cucina bene; mangia bene (the beauty of fresh pasta)
I was given a pasta machine as a gift in 1986 along with a recipe and instruction book. I learned how to make fresh pasta after much trial and error and soon was making different varieties: black pepper, spinach, lemon, herb, etc. I bought some different cutters I could attach to my machine so I could make pappardelle, tagliarini, linguine, and trenette. After I met Bruce in 1990, I introduced him to the magic of fresh pasta, and soon we were entertaining friends on a frequent basis with pasta parties. We would make a batch of tomato sauce and I would make the pasta. Everyone got the opportunity to try their hand at the pasta machine and no one went home hungry! Those pasta parties were the precursor to the small dinner party/interactive cooking class service we are now offering. What a great way to learn a new cooking technique in a totally comfortable setting: your home surrounded by family and friends.
Anyway, I made a lot of fresh pasta when I was in culinary school, and it was cool to see that although I was self-taught, I had been doing it right all those years. I did learn a few new techniques with making stuffed pasta: ravioli, pansotti, tortellini, tortelli, and cannelloni which definitely yielded better results than the way I made stuffed pasta before. Fresh pasta can be made with eggs or without. If it’s made with eggs, it’s most likely from northern or central Italy and is usually served as a tagliatelli, pappardelle, or lasagne. If it’s made without eggs, it will consist of semolina flour and water (or sometimes wine), or for a softer consistency, it can be made with flour, semolina and water. These types of pastas are usually from central or southern Italy such as orecchiette. Of course there are literally hundreds of variations, sizes, shapes, and names of fresh and dried pasta in Italy, many of which no American has ever heard of or had the pleasure of eating. There is a great book available called Encyclopedia of Pasta by Oretta Zanini De Vita. The book was translated from Italian in 2009. Oretta spent 10 years traveling through Italy talking to its oldest citizens and documenting their pasta memories. It’s a fascinating book and a great reference for anyone who truly loves all things Italian as I do.
I have been toying with a dried mushroom pasta. It’s getting to be the time when wild mushrooms are available here in Oregon, and I am thinking about making a mushroom lasagne made with dried mushroom pasta. It would be great to add it our menu for another lasagne option (we have three available now). In the meantime, here is a recipe for fresh pasta which serves 3-4 people. As a rule of thumb, use 2 large eggs to one cup of all-purpose flour. If the dough is too dry add a few drops of water until it comes together, and go get yourself a pasta machine—OR call me to schedule a class!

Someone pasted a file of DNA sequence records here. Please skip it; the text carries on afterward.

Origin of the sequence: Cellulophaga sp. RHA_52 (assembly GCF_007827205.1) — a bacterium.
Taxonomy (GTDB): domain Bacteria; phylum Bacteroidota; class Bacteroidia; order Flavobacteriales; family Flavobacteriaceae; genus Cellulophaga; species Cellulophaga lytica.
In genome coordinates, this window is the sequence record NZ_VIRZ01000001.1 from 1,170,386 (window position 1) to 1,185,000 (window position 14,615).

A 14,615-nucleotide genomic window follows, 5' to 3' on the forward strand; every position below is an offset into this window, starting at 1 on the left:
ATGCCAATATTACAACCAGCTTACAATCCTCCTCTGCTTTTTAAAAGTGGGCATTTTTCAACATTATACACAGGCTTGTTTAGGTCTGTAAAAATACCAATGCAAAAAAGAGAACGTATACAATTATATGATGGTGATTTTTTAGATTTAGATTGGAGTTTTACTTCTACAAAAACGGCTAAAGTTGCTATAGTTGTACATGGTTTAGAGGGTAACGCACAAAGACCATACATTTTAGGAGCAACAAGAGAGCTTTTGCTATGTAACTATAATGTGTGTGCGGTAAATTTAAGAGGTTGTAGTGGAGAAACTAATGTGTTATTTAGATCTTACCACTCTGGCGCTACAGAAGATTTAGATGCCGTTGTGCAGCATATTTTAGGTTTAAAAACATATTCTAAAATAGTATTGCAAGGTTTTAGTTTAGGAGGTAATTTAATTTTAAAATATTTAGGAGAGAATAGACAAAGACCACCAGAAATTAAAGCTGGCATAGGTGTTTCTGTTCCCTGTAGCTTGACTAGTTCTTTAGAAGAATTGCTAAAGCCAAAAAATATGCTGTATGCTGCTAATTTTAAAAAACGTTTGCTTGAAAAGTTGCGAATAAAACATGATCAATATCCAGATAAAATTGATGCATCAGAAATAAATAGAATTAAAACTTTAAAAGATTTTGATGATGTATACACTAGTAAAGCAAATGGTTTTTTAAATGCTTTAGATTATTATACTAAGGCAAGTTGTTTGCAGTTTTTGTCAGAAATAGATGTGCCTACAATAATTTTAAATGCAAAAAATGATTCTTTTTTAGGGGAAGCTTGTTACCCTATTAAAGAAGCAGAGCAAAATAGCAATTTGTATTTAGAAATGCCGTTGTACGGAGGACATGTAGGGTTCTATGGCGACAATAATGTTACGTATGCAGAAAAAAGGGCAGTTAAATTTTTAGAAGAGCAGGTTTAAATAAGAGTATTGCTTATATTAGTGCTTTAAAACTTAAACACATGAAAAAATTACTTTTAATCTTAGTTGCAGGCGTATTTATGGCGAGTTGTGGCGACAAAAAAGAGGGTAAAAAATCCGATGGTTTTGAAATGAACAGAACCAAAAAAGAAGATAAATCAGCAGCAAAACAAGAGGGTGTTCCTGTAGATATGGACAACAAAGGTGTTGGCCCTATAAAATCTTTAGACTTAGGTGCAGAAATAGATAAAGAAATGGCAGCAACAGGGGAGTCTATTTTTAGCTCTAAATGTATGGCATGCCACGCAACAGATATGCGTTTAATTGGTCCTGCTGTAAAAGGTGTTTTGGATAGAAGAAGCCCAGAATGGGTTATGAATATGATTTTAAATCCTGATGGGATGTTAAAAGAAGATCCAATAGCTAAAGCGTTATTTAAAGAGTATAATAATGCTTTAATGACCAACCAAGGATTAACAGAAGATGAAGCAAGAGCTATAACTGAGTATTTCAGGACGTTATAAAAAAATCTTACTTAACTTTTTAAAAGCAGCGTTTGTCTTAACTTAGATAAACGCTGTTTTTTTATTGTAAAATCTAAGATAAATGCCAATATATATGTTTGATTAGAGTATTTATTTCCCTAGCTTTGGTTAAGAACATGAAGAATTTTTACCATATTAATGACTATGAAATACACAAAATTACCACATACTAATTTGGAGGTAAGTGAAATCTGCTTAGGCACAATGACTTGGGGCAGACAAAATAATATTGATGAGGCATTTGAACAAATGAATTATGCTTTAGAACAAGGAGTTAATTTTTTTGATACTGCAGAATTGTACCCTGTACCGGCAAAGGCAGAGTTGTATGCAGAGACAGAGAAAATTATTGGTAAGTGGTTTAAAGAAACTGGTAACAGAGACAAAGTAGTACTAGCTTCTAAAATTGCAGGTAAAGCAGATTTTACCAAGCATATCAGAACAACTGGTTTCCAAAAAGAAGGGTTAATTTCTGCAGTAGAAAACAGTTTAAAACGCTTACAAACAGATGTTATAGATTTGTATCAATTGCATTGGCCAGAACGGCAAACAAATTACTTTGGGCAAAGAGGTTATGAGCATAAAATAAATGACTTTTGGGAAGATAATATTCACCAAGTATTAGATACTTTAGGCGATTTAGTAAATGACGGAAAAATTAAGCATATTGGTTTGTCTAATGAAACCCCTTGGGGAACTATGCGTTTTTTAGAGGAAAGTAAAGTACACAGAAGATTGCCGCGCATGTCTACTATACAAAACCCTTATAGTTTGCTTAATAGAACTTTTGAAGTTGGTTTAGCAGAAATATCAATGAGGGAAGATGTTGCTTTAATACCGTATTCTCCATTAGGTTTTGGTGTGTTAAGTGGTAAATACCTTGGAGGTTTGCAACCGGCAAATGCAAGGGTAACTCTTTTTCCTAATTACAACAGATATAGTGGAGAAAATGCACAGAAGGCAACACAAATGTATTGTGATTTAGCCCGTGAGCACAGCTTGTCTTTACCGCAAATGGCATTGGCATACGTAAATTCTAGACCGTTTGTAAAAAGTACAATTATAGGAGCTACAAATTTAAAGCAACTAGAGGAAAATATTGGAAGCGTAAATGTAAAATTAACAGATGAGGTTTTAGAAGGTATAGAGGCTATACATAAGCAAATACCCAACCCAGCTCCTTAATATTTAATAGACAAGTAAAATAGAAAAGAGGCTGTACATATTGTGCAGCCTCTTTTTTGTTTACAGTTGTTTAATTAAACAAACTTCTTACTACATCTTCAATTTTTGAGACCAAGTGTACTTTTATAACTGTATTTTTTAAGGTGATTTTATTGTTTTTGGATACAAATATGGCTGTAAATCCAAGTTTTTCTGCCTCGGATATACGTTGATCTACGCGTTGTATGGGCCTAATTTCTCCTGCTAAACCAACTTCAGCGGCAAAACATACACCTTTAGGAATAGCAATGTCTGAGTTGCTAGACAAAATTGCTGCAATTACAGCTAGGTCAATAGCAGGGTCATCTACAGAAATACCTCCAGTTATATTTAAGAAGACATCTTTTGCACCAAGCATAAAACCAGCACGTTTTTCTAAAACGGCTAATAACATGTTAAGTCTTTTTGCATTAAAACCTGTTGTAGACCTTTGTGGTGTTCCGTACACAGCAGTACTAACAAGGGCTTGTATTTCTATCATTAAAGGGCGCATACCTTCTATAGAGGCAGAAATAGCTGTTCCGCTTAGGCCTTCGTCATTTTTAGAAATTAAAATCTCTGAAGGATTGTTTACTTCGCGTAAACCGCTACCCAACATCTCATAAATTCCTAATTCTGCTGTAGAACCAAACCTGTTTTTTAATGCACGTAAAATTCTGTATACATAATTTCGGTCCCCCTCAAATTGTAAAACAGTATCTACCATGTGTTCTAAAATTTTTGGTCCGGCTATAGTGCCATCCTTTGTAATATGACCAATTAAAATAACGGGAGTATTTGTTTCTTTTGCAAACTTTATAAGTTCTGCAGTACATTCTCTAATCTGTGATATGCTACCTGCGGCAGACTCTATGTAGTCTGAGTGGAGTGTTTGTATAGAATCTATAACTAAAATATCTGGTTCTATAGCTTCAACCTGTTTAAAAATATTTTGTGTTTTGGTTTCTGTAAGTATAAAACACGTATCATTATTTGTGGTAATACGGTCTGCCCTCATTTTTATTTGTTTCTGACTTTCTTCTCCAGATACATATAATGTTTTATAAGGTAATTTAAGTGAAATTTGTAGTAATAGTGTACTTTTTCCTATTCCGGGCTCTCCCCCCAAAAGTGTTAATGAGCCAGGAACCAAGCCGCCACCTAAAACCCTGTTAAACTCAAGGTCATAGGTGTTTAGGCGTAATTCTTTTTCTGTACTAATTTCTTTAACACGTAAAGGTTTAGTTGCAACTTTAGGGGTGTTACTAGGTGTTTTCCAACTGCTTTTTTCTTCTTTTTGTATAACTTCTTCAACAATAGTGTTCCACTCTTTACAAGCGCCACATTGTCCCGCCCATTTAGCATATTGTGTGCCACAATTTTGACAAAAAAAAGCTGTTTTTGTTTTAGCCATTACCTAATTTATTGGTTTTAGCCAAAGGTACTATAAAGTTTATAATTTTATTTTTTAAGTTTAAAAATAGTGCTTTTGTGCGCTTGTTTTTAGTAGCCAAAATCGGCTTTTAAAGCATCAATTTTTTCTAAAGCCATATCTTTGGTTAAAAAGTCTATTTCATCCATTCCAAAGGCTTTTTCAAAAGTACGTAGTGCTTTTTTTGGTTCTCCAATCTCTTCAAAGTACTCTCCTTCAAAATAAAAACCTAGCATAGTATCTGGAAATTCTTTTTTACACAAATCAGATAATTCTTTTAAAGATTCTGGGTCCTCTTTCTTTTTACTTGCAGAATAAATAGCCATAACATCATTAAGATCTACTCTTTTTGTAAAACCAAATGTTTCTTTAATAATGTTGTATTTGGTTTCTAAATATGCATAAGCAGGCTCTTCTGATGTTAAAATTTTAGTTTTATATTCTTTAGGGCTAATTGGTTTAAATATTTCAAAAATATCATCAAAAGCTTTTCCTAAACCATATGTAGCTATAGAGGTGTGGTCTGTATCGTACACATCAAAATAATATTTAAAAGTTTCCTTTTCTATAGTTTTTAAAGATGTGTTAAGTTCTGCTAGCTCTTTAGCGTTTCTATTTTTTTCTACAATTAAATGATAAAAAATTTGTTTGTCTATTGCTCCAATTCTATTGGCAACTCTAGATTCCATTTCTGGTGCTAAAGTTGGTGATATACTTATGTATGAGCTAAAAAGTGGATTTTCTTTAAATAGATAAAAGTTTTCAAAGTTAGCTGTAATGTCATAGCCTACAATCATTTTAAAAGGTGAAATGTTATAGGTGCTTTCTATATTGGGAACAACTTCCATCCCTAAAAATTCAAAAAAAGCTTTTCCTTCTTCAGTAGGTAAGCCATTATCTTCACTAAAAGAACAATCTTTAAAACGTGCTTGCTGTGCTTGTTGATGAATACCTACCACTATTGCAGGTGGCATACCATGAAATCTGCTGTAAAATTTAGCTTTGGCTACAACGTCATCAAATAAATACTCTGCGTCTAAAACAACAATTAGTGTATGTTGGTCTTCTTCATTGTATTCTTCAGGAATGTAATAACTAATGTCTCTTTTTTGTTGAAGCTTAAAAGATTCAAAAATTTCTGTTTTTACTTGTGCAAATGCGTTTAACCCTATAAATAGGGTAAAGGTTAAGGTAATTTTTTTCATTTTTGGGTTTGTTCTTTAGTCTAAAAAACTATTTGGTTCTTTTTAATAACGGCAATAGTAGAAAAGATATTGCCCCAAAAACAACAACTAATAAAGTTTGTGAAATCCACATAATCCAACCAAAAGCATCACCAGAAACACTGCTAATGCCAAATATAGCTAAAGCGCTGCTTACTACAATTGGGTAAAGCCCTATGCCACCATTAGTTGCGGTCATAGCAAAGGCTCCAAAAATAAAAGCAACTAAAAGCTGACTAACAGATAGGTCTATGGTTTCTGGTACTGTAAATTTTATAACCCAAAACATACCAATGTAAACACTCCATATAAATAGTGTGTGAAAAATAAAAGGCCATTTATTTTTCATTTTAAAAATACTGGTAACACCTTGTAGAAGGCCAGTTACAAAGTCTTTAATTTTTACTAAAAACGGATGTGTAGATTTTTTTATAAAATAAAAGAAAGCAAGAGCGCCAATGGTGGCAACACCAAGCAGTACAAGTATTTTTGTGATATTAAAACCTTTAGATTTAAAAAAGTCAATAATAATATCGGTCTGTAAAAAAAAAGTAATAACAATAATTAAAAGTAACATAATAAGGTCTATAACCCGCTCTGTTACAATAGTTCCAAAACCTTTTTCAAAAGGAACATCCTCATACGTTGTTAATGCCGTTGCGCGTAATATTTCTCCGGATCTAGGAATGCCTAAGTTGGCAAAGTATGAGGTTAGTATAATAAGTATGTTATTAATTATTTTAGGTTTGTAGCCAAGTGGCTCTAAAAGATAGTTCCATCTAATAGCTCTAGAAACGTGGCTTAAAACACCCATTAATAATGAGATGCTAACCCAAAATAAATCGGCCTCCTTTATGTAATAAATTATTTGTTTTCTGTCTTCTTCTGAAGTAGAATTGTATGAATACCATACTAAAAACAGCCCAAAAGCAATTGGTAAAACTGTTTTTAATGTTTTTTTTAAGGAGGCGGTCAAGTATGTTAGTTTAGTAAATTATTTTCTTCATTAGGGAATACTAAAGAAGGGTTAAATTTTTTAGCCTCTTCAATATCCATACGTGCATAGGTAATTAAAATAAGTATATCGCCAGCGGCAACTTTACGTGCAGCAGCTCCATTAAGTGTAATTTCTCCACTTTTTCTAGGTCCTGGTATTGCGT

Fresh Pasta (serves 3-4):
1 cup all-purpose flour
2 large eggs
Water (if necessary)
If you want to add a flavoring such as black pepper or lemon zest, use 1 tbs. for this amount of flour.
You can put the flour and eggs in the food processor to form the dough if you like, but I like to hand knead it. Whichever way you choose, mix the eggs with the flour to form a dough and knead it until it becomes smooth in consistency. Cover with plastic wrap and let rest for at least 30 minutes. Once it’s rested, roll the dough through the various settings of a pasta machine until you get to the thickness you are looking for. My machine goes to 7 and I usually stop at the 6th setting. I find if I go to 7, the pasta is way too thin and falls apart in the water. Cut the pasta by hand into the size noodle you are looking for, or use a cutter if you have one. Fresh pasta freezes really well, so make extra.
Cook the pasta in boiling salted water for a 3-4 minutes, drain, and toss with olive oil or butter and parmesan cheese for a satisfying and simple pasta dish. Once you make fresh pasta, you’ll never want to eat that packaged stuff from the grocery store again!!! Buon Appetito!
By the way, we got published in the local paper today. Here’s a free link to the partial article. Unfortunately, you have to be a paid subscriber to read the rest online.